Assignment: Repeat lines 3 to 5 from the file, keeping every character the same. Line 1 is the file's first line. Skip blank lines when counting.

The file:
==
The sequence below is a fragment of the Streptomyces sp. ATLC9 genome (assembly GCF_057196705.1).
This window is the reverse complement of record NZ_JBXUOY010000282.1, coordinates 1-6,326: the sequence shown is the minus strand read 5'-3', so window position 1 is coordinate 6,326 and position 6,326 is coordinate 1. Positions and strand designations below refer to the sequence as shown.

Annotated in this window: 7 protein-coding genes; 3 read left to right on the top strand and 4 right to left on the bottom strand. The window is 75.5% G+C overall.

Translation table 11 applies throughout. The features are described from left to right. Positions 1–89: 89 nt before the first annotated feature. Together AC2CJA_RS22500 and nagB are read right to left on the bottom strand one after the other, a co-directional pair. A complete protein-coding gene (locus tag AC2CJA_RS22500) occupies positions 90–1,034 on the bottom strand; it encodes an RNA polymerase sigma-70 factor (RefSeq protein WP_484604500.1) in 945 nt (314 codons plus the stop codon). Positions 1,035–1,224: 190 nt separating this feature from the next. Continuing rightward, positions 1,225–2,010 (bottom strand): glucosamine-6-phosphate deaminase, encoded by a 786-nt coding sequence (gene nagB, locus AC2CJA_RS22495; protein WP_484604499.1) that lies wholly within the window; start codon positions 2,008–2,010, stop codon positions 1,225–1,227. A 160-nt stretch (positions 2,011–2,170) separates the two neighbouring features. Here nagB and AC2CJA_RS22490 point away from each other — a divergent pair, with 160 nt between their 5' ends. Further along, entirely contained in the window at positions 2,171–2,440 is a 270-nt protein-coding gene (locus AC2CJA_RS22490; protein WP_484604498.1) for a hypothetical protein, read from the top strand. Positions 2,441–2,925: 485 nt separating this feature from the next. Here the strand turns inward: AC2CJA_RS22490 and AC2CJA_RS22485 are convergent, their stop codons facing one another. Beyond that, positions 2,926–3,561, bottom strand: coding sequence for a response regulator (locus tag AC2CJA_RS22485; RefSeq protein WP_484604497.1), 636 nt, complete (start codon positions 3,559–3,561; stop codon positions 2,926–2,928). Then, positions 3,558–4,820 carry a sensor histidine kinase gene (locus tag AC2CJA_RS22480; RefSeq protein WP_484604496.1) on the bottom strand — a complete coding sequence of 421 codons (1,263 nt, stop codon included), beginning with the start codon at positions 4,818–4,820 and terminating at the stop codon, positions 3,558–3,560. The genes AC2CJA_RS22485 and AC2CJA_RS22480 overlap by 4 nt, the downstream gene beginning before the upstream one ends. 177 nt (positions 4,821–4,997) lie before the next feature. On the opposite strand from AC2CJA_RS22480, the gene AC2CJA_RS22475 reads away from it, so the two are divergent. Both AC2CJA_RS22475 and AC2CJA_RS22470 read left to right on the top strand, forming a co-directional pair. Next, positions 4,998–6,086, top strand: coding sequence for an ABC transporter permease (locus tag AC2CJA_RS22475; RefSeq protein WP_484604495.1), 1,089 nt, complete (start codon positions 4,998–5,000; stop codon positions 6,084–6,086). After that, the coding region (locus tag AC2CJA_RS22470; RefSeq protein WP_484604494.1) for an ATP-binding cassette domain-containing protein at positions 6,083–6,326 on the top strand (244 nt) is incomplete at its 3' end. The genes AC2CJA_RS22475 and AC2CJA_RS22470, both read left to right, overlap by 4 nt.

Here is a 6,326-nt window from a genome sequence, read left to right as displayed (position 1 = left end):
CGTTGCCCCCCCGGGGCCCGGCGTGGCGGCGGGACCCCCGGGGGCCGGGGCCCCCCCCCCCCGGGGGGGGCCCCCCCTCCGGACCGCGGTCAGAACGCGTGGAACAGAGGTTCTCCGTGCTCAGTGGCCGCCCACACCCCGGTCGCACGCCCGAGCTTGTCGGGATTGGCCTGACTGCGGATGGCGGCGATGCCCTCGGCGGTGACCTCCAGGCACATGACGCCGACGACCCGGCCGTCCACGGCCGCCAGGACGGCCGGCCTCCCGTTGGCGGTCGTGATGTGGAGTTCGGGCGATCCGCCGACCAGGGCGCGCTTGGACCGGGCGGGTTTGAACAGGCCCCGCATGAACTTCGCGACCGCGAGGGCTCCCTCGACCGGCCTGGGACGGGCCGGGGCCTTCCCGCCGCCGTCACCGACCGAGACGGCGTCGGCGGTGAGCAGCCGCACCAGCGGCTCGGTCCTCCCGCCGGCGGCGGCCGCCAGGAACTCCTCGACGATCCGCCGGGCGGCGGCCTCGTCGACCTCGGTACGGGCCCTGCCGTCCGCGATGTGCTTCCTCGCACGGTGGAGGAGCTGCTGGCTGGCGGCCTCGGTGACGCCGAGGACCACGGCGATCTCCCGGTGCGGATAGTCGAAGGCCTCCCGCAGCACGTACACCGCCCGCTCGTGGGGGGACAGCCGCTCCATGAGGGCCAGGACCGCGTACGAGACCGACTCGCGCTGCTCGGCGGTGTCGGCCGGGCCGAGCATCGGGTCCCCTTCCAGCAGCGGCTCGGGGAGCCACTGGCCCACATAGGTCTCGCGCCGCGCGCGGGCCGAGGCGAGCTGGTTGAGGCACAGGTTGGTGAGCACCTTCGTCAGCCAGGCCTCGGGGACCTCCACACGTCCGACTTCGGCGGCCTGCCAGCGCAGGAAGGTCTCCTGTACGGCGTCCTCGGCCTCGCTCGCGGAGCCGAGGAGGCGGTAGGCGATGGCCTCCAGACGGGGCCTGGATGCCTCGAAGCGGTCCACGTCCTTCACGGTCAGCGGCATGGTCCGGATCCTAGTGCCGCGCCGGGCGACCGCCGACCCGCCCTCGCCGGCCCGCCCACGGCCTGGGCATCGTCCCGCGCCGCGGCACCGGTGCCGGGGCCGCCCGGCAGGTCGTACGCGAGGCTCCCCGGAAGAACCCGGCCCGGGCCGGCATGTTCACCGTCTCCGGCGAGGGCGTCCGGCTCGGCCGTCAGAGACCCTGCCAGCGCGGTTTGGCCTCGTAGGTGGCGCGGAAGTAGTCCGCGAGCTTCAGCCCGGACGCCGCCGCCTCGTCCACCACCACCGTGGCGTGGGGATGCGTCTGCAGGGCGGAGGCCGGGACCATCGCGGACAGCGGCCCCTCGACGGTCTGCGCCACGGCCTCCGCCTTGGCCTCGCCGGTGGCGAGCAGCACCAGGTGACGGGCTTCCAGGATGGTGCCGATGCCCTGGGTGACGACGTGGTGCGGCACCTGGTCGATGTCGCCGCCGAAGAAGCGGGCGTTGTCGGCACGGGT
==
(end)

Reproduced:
Annotated in this window: 7 protein-coding genes; 3 read left to right on the top strand and 4 right to left on the bottom strand. The window is 75.5% G+C overall.

Translation table 11 applies throughout. The features are described from left to right. Positions 1–89: 89 nt before the first annotated feature. Together AC2CJA_RS22500 and nagB are read right to left on the bottom strand one after the other, a co-directional pair. A complete protein-coding gene (locus tag AC2CJA_RS22500) occupies positions 90–1,034 on the bottom strand; it encodes an RNA polymerase sigma-70 factor (RefSeq protein WP_484604500.1) in 945 nt (314 codons plus the stop codon). Positions 1,035–1,224: 190 nt separating this feature from the next. Continuing rightward, positions 1,225–2,010 (bottom strand): glucosamine-6-phosphate deaminase, encoded by a 786-nt coding sequence (gene nagB, locus AC2CJA_RS22495; protein WP_484604499.1) that lies wholly within the window; start codon positions 2,008–2,010, stop codon positions 1,225–1,227. A 160-nt stretch (positions 2,011–2,170) separates the two neighbouring features. Here nagB and AC2CJA_RS22490 point away from each other — a divergent pair, with 160 nt between their 5' ends. Further along, entirely contained in the window at positions 2,171–2,440 is a 270-nt protein-coding gene (locus AC2CJA_RS22490; protein WP_484604498.1) for a hypothetical protein, read from the top strand. Positions 2,441–2,925: 485 nt separating this feature from the next. Here the strand turns inward: AC2CJA_RS22490 and AC2CJA_RS22485 are convergent, their stop codons facing one another. Beyond that, positions 2,926–3,561, bottom strand: coding sequence for a response regulator (locus tag AC2CJA_RS22485; RefSeq protein WP_484604497.1), 636 nt, complete (start codon positions 3,559–3,561; stop codon positions 2,926–2,928). Then, positions 3,558–4,820 carry a sensor histidine kinase gene (locus tag AC2CJA_RS22480; RefSeq protein WP_484604496.1) on the bottom strand — a complete coding sequence of 421 codons (1,263 nt, stop codon included), beginning with the start codon at positions 4,818–4,820 and terminating at the stop codon, positions 3,558–3,560. The genes AC2CJA_RS22485 and AC2CJA_RS22480 overlap by 4 nt, the downstream gene beginning before the upstream one ends. 177 nt (positions 4,821–4,997) lie before the next feature. On the opposite strand from AC2CJA_RS22480, the gene AC2CJA_RS22475 reads away from it, so the two are divergent. Both AC2CJA_RS22475 and AC2CJA_RS22470 read left to right on the top strand, forming a co-directional pair. Next, positions 4,998–6,086, top strand: coding sequence for an ABC transporter permease (locus tag AC2CJA_RS22475; RefSeq protein WP_484604495.1), 1,089 nt, complete (start codon positions 4,998–5,000; stop codon positions 6,084–6,086). After that, the coding region (locus tag AC2CJA_RS22470; RefSeq protein WP_484604494.1) for an ATP-binding cassette domain-containing protein at positions 6,083–6,326 on the top strand (244 nt) is incomplete at its 3' end. The genes AC2CJA_RS22475 and AC2CJA_RS22470, both read left to right, overlap by 4 nt.

Here is a 6,326-nt window from a genome sequence, read left to right as displayed (position 1 = left end):